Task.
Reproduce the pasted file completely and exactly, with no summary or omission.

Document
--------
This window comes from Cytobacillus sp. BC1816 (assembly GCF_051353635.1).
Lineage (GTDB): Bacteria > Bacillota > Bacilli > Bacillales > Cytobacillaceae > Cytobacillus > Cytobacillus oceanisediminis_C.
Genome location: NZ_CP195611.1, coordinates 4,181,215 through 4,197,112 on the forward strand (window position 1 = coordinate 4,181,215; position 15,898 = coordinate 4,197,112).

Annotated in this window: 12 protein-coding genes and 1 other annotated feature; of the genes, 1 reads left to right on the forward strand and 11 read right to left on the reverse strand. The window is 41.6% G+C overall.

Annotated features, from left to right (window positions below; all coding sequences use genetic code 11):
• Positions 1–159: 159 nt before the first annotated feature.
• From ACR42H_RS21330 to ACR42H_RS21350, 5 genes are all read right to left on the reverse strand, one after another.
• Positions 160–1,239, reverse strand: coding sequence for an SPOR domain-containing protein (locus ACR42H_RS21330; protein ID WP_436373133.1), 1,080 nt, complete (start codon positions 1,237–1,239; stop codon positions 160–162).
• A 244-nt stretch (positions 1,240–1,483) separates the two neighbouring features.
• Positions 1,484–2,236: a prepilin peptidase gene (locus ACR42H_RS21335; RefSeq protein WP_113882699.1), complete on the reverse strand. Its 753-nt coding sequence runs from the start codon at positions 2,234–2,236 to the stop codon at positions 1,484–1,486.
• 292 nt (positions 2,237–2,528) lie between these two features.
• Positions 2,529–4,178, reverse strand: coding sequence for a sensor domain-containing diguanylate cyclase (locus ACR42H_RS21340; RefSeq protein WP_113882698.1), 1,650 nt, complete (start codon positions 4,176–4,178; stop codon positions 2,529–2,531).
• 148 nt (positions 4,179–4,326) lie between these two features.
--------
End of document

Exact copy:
This window comes from Cytobacillus sp. BC1816 (assembly GCF_051353635.1).
Lineage (GTDB): Bacteria > Bacillota > Bacilli > Bacillales > Cytobacillaceae > Cytobacillus > Cytobacillus oceanisediminis_C.
Genome location: NZ_CP195611.1, coordinates 4,181,215 through 4,197,112 on the forward strand (window position 1 = coordinate 4,181,215; position 15,898 = coordinate 4,197,112).

Annotated in this window: 12 protein-coding genes and 1 other annotated feature; of the genes, 1 reads left to right on the forward strand and 11 read right to left on the reverse strand. The window is 41.6% G+C overall.

Annotated features, from left to right (window positions below; all coding sequences use genetic code 11):
• Positions 1–159: 159 nt before the first annotated feature.
• From ACR42H_RS21330 to ACR42H_RS21350, 5 genes are all read right to left on the reverse strand, one after another.
• Positions 160–1,239, reverse strand: coding sequence for an SPOR domain-containing protein (locus ACR42H_RS21330; protein ID WP_436373133.1), 1,080 nt, complete (start codon positions 1,237–1,239; stop codon positions 160–162).
• A 244-nt stretch (positions 1,240–1,483) separates the two neighbouring features.
• Positions 1,484–2,236: a prepilin peptidase gene (locus ACR42H_RS21335; RefSeq protein WP_113882699.1), complete on the reverse strand. Its 753-nt coding sequence runs from the start codon at positions 2,234–2,236 to the stop codon at positions 1,484–1,486.
• 292 nt (positions 2,237–2,528) lie between these two features.
• Positions 2,529–4,178, reverse strand: coding sequence for a sensor domain-containing diguanylate cyclase (locus ACR42H_RS21340; RefSeq protein WP_113882698.1), 1,650 nt, complete (start codon positions 4,176–4,178; stop codon positions 2,529–2,531).
• 148 nt (positions 4,179–4,326) lie between these two features.